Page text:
Shop bench

Is 98% done. It’s assembled, the top is screwed down. Some notables:

I disassembled, modified and reassembled my tablesaw guard to accommodate ripping the bench legs. On a full size saw with a 10″ blade, I couldn’t raise the blade high enough to clean up the glued edges, so I did half at a time (4 passed for each leg). I took the guard completely off and then sat down for about 15 minutes to think about how I could make the cut safer.

Oftentimes in woodworking, 90% of the time is setup, time to build a jig, time to make sure everything is ready to make the cut.. and then measuring and remeasuring before any cutting tool touches the wood. I guess it’s really about risk. Climbing history is filled with stories of pushing through and making the summit… and then losing all your fingers or toes. Is anything worth that? In my opinion no.  Victory is fleeing. I’ve always believed the adage, “he who down climbs and runs away,  lives to climb another day.”

I had to put a spacer bolt onto the guard body to raise the splitter past the rivet pin so that the shop legs could pass through – on the first cut the wood bound right as it hit the anti-kick pawls and I shut the saw off and stepped away (unplugged saw) and then extracted the wood from the pawls. Once I found out what was going on, I added the spacers and tried again – then I realized that because I wasn’t making a through cut (wood was too tall), the splitter was just hitting the top half of the leg and stopping. I then had to offset the splitter so that I would pass the left edge of the wood and not try to split the cut. Once these mods were done, all cuts were made with the guard on. After finishing the legs, I reversed all the guard mods and cut the side panels.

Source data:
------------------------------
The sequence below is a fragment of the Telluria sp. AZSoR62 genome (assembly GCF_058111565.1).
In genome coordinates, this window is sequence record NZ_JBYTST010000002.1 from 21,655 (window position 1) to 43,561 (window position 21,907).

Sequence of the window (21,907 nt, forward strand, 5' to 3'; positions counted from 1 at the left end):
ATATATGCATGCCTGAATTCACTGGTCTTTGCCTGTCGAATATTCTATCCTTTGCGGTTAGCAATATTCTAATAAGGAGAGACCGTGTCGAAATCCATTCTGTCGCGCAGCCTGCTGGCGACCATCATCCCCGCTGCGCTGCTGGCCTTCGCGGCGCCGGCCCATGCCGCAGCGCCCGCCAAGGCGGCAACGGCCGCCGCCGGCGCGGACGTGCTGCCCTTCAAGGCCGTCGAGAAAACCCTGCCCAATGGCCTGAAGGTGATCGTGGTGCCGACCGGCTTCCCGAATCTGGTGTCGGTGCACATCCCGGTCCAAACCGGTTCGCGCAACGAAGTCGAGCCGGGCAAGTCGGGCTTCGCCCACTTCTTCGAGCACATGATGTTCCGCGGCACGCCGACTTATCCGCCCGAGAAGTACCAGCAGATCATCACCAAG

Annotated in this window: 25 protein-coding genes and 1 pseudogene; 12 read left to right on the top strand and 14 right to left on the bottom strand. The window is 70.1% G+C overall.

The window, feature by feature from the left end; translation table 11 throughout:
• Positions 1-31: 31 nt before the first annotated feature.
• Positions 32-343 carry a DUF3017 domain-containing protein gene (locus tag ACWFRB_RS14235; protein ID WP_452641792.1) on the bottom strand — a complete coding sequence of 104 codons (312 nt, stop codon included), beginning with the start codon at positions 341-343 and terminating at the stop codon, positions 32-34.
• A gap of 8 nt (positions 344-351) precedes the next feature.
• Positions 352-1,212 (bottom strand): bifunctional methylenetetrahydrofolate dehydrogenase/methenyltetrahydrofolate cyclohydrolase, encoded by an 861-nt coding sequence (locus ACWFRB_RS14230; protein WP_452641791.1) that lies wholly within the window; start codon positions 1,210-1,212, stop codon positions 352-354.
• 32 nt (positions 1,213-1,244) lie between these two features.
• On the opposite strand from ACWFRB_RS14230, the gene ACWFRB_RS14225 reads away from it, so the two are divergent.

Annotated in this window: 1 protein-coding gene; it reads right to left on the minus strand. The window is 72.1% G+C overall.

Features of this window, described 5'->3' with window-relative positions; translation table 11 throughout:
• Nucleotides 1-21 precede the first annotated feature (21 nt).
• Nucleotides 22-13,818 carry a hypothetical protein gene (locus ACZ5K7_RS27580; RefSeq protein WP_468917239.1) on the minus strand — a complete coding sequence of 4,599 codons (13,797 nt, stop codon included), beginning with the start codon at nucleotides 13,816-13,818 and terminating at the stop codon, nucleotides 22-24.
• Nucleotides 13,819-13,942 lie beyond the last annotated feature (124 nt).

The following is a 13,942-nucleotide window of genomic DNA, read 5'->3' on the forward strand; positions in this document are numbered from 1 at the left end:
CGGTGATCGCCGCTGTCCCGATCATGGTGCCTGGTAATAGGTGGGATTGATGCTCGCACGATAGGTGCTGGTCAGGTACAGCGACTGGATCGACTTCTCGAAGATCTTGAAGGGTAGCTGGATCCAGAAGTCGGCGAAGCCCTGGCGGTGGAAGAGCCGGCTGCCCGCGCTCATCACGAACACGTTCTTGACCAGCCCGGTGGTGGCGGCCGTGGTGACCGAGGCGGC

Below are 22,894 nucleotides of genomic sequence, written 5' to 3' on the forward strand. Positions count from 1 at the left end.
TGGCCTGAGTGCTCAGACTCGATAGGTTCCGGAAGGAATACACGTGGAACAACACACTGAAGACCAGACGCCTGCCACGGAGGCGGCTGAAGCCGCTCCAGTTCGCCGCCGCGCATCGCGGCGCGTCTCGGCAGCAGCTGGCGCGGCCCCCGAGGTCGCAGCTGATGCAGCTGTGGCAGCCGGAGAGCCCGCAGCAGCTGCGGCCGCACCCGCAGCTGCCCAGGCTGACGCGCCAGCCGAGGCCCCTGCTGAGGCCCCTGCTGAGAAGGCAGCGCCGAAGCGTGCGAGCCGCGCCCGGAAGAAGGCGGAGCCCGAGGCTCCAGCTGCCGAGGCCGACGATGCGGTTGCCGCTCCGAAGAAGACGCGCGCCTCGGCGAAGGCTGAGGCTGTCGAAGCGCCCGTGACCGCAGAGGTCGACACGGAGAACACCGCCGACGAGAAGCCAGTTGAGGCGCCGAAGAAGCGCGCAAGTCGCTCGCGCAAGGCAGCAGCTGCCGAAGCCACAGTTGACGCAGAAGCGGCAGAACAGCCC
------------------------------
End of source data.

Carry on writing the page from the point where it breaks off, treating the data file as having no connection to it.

Final construction went well. Everything squared up nicely, I glued, clamped and screwed the mortise and tenons. The nice thing about this bench is that the sides are 3/4 birch screwed to the legs so it’s possible to disassemble it and move it. The top is a piece of 3/4 birch and 3/4 MDF screwed together and attached with pocket screws from underneath the bench.  It’s sold and probably weighs around 150+ pounds.

Last 2% is to add a hardwood edge around the perimeter to protect the MDF, drill the bench dog holes and attach a Jorgensen vise. After that… I’ve got a long list of cabinets I need to build. Projects I’ve put off for far too long.

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